The massive, lined landfill in central Hanford now holds 15 million tons of waste, much of it with low-level radioactive and hazardous chemical contamination, the Department of Energy announced Tuesday.
As workers and guests watched from the rim of the 70-foot-deep landfill, a bright orange container at the bottom of the landfill was tipped up. About 20 tons of contaminated soil and a plastic liner for the container spilled onto the floor of the massive landfill.
It may not have been exactly the load that reached the 15-million-ton mark, but Teamsters celebrated by blaring the horns of the trucks used to haul waste.
"Without ERDF, Hanford cleanup would look nothing like it does today," said Dennis Faulk, Hanford program manager for the Environmental Protection Agency, a Hanford regulator.
ERDF, or the Environmental Restoration Disposal Facility, has been called the heart of Hanford cleanup, the backbone of Hanford cleanup and the hub of Hanford cleanup, he said.
Hanford produced nearly two-thirds of the plutonium for the nation's nuclear weapons program, starting during World War II. But with the end of the Cold War, work is under way to clean up the extensive environmental contamination across its 586 square miles.
The landfill is the largest disposal facility in the nationwide DOE cleanup complex. Its disposal area covers roughly the same area as 52 football fields, although some areas already filled are covered with a temporary cap.
Hundreds of buildings have been torn down. Contaminated soil has been dug up. And debris has been retrieved from former disposal sites that do not meet modern environmental standards.
If the waste qualifies as routine industrial waste, low- level radioactive waste or hazardous chemical waste, it has been hauled to the central Hanford landfill for permanent disposal. Hazardous materials such as mercury, asbestos, beryllium, chromium and lead are treated at the landfill before disposal.
"We are removing contamination away from the river that could be a threat to the river in the future," said Matt McCormick, manager of the DOE Hanford Richland Operations Office.
Much of that work to date has been on Hanford land closest to the Columbia River, and about 13.5 million tons of the waste disposed of in the landfill has come from those areas, said Carol Johnson, president of DOE contractor Washington Closure Hanford.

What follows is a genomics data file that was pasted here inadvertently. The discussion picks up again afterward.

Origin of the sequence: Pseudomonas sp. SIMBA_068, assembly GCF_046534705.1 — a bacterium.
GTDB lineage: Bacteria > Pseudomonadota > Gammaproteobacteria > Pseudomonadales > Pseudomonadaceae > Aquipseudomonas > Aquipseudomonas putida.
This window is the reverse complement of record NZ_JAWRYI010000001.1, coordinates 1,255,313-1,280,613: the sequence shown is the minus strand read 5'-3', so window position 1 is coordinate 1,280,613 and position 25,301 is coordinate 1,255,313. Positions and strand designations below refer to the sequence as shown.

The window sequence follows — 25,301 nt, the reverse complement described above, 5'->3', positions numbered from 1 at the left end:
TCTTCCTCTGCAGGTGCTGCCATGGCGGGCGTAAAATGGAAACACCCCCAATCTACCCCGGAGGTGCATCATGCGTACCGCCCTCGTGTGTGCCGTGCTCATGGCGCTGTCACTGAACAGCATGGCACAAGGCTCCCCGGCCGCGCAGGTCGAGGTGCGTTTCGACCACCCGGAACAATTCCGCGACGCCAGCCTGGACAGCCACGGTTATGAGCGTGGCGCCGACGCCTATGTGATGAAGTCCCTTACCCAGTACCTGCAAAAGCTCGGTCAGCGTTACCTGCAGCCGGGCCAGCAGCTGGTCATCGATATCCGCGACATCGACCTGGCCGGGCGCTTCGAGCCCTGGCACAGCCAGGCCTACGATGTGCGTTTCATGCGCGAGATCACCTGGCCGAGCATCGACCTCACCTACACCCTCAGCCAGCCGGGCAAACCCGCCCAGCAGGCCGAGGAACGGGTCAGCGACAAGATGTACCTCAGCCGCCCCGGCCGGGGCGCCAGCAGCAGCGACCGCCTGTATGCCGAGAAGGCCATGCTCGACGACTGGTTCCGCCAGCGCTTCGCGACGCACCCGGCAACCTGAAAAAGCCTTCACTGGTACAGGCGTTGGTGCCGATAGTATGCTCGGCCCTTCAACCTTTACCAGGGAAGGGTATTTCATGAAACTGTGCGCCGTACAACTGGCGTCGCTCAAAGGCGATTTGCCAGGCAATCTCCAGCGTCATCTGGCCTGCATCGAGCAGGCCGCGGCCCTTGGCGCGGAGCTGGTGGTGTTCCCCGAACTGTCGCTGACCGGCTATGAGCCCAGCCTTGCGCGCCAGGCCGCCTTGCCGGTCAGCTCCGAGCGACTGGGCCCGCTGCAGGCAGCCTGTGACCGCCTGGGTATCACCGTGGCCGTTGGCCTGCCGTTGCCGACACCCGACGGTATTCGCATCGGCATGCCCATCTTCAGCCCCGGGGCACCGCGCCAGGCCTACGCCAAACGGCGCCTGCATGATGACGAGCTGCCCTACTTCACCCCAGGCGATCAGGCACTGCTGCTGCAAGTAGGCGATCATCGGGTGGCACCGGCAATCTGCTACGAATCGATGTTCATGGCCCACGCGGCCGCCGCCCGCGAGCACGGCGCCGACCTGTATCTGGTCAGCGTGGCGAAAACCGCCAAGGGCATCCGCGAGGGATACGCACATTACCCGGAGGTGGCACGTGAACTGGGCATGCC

Some of the waste was once in areas along the river where groundwater, which moves toward the river, is just 30 feet below the surface. Groundwater in central Hanford is about 300 feet below the surface, according to Hanford officials.
Much of the threat to the groundwater comes as precipitation or other water carries contamination deeper into the ground.
At ERDF, a lining system below the landfill collects about 150,000 gallons of water a month, which includes precipitation and water sprayed in the landfill to keep down dust and prevent the spread of contamination.
When the landfill is closed, it will be covered with a cap to keep precipitation from reaching the waste.
Creating the landfill was controversial because it meant disposing of waste in the Tri-City's backyard.
But the Hanford Advisory Board supported it, saying in 1994 that the landfill was needed. But it also said the landfill should only be used for Hanford waste, a policy that DOE adopted.
On ERDF's first day of operation in 1996, a single container of waste was emptied into the landfill. Within a week, that was up to 10 containers, Faulk said. Containers have a capacity of 25 tons, but typically hold about 18 to 23 tons.
That increased to 854 containers delivered by careful choreography of truck deliveries in a single day in April 2011, as nearly $2 billion in economic stimulus money speeded up Hanford work.
Now disposal of 250 to 350 containers a day is more typical, according to Washington Closure.
That will gradually slow over the next few years as much of Hanford cleanup along the river is completed in 2015. But as that cleanup is mostly finished, DOE plans to turn to cleanup in central Hanford, hauling more building rubble and contaminated soil to the landfill.
The landfill now employs up to 150 workers and requires 70 trucks to haul waste from across Hanford to ERDF and distribute it in the landfill. Waste transport drivers have logged 22 million miles since the landfill opened, with only two accidents serious enough to record with the Department of Transportation, according to Washington Closure.
The landfill now has the capacity to hold 18 million tons, after several expansions since 1996. McCormick expects the next expansion to be needed in about 2018-19.
-- Annette Cary: 582-1533; firstname.lastname@example.org; Twitter: @HanfordNews